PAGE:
Hazrat Inayat Khan (1882-1927) grew up in a musical Muslim home often visited by poets, mystics, musicians and philosophers. His own musical talent brought invitations to play at the courts of the Rajas, the princely rulers of Indian states under British colonial rule. He also developed an appreciation for various religions and had a strong sense of the “oneness” of all faiths and creeds. He subsequently met a Sufi teacher who guided his development and, on his death bed, gave Khan a charge: “Go to the Western world, my son, and unite East and West through the magic of your music.” As Inayat lectured in the US and Europe, he focused on the themes of divine unity, love, harmony and beauty. As he taught people the “inner disciplines” of prayer and meditation, he also taught them the importance of relating their inner journey with the larger religious community of their faith.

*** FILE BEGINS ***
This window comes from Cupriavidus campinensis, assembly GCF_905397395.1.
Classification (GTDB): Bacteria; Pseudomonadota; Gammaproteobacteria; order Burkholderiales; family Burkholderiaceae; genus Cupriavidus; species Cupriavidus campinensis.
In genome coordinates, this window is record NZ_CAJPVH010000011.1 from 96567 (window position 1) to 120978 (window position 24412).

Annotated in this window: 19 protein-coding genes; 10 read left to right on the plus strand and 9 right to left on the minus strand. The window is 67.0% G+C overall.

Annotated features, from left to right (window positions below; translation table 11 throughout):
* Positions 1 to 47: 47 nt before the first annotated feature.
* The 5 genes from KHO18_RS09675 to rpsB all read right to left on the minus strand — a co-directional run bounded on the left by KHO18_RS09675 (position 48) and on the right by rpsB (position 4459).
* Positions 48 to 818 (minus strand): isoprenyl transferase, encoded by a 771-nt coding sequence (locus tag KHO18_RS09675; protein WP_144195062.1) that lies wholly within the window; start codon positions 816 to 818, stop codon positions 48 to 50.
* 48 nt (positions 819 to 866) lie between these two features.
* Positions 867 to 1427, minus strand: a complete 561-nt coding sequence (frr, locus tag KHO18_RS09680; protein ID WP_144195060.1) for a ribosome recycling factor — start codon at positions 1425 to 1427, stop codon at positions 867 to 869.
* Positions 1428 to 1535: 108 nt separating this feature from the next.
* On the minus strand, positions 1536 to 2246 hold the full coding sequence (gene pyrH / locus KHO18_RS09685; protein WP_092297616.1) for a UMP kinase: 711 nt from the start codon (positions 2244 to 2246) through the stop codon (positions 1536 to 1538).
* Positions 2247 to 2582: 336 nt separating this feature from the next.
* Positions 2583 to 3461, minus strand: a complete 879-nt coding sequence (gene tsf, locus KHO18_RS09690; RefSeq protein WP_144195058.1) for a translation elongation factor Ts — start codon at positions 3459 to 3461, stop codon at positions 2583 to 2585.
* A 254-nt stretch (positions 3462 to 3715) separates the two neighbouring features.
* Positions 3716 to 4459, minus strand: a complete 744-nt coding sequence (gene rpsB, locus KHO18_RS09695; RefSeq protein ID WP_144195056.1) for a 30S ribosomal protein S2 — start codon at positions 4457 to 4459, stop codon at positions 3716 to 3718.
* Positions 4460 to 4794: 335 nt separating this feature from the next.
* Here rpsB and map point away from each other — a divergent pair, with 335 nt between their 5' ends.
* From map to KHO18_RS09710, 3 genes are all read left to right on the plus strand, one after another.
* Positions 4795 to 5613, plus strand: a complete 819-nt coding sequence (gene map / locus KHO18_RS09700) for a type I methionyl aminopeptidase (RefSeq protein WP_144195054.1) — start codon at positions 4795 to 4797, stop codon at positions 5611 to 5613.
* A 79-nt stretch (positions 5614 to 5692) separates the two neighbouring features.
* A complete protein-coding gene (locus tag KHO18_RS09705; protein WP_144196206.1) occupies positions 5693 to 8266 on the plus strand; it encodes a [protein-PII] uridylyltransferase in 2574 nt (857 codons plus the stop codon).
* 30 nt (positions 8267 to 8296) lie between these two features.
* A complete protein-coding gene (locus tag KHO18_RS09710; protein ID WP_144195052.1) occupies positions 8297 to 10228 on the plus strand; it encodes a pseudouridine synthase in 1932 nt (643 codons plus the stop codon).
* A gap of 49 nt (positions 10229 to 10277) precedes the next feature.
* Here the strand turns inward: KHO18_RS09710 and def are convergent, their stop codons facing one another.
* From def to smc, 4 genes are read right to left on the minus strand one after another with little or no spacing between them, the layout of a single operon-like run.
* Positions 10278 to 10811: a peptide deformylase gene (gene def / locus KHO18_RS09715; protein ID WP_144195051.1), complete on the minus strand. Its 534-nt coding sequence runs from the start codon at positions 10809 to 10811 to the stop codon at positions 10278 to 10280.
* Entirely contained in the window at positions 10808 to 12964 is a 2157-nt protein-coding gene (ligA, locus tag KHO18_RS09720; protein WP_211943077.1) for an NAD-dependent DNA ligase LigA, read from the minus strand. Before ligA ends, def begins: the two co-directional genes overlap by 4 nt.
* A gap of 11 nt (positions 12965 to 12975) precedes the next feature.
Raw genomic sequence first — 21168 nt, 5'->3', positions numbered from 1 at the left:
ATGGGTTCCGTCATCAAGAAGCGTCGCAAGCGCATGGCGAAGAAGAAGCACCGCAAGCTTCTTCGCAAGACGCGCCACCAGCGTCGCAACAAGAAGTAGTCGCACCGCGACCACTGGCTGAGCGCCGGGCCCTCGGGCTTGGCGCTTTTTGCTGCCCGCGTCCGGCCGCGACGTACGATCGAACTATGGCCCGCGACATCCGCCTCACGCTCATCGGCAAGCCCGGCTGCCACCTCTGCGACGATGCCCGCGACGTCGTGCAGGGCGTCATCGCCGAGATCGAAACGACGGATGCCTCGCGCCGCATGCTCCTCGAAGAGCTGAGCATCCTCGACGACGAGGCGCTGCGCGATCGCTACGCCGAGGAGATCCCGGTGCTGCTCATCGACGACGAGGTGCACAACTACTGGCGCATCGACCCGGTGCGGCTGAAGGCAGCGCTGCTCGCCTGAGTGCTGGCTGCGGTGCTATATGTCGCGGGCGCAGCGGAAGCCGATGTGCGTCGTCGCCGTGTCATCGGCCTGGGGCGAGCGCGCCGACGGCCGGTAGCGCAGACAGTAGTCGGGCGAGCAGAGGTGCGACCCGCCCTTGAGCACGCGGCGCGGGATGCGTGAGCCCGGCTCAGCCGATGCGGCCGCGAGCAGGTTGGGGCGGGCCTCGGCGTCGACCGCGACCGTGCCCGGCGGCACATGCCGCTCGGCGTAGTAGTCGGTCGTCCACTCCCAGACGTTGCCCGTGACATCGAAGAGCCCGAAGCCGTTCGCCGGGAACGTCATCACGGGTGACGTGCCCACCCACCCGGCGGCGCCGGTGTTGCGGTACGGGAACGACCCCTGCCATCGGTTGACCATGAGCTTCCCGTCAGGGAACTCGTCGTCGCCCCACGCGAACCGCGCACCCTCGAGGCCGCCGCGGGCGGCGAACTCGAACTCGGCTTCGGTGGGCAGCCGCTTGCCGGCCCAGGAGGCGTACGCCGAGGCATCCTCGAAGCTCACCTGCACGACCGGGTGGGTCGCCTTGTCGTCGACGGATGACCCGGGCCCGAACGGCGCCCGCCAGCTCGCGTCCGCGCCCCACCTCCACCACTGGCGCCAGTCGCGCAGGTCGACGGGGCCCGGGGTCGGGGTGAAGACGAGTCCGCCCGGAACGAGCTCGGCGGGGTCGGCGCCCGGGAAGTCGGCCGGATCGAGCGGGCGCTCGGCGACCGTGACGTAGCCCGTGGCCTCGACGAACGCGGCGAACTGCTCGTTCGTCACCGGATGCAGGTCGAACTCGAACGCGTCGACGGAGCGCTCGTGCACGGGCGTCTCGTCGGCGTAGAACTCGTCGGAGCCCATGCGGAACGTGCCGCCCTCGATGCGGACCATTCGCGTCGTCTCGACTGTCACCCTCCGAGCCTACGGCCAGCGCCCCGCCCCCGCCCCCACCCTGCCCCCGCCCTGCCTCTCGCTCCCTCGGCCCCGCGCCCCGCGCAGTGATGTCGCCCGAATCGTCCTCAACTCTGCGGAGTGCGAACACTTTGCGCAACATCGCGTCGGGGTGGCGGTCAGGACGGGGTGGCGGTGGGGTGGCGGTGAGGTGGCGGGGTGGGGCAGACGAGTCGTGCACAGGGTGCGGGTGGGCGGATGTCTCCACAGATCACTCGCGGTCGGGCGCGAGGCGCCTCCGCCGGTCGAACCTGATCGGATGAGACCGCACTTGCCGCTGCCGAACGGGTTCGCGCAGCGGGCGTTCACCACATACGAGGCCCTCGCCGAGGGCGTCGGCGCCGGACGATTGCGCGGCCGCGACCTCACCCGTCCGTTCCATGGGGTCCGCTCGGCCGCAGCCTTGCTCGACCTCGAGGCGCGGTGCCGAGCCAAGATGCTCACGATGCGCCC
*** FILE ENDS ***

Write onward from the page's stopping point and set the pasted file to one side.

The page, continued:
In his spirit, for today, consider some of Khan’s wise words:
“Some people look for a beautiful place, others make a place beautiful.”